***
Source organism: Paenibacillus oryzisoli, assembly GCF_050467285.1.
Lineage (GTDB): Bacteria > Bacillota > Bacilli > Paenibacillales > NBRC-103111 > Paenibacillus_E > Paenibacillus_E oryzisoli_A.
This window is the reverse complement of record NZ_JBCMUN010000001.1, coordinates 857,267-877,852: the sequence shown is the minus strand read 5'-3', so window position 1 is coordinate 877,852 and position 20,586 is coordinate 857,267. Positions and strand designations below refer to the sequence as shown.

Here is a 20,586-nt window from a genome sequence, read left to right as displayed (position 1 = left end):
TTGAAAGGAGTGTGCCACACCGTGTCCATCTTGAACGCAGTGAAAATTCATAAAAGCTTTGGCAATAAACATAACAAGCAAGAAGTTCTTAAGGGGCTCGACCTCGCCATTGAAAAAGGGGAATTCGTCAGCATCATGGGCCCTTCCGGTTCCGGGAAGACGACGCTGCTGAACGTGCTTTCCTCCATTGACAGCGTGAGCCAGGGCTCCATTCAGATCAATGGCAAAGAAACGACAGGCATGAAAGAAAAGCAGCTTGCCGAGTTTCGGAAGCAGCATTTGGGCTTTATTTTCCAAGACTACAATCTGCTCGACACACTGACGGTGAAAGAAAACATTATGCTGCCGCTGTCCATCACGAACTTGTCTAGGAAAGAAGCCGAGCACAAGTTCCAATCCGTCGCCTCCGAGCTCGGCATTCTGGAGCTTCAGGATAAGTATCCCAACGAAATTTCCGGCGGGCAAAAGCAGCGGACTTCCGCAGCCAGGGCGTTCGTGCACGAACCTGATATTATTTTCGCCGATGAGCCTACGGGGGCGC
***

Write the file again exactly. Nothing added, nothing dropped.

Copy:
Source organism: Paenibacillus oryzisoli, assembly GCF_050467285.1.
Lineage (GTDB): Bacteria > Bacillota > Bacilli > Paenibacillales > NBRC-103111 > Paenibacillus_E > Paenibacillus_E oryzisoli_A.
This window is the reverse complement of record NZ_JBCMUN010000001.1, coordinates 857,267-877,852: the sequence shown is the minus strand read 5'-3', so window position 1 is coordinate 877,852 and position 20,586 is coordinate 857,267. Positions and strand designations below refer to the sequence as shown.

Here is a 20,586-nt window from a genome sequence, read left to right as displayed (position 1 = left end):
TTGAAAGGAGTGTGCCACACCGTGTCCATCTTGAACGCAGTGAAAATTCATAAAAGCTTTGGCAATAAACATAACAAGCAAGAAGTTCTTAAGGGGCTCGACCTCGCCATTGAAAAAGGGGAATTCGTCAGCATCATGGGCCCTTCCGGTTCCGGGAAGACGACGCTGCTGAACGTGCTTTCCTCCATTGACAGCGTGAGCCAGGGCTCCATTCAGATCAATGGCAAAGAAACGACAGGCATGAAAGAAAAGCAGCTTGCCGAGTTTCGGAAGCAGCATTTGGGCTTTATTTTCCAAGACTACAATCTGCTCGACACACTGACGGTGAAAGAAAACATTATGCTGCCGCTGTCCATCACGAACTTGTCTAGGAAAGAAGCCGAGCACAAGTTCCAATCCGTCGCCTCCGAGCTCGGCATTCTGGAGCTTCAGGATAAGTATCCCAACGAAATTTCCGGCGGGCAAAAGCAGCGGACTTCCGCAGCCAGGGCGTTCGTGCACGAACCTGATATTATTTTCGCCGATGAGCCTACGGGGGCGC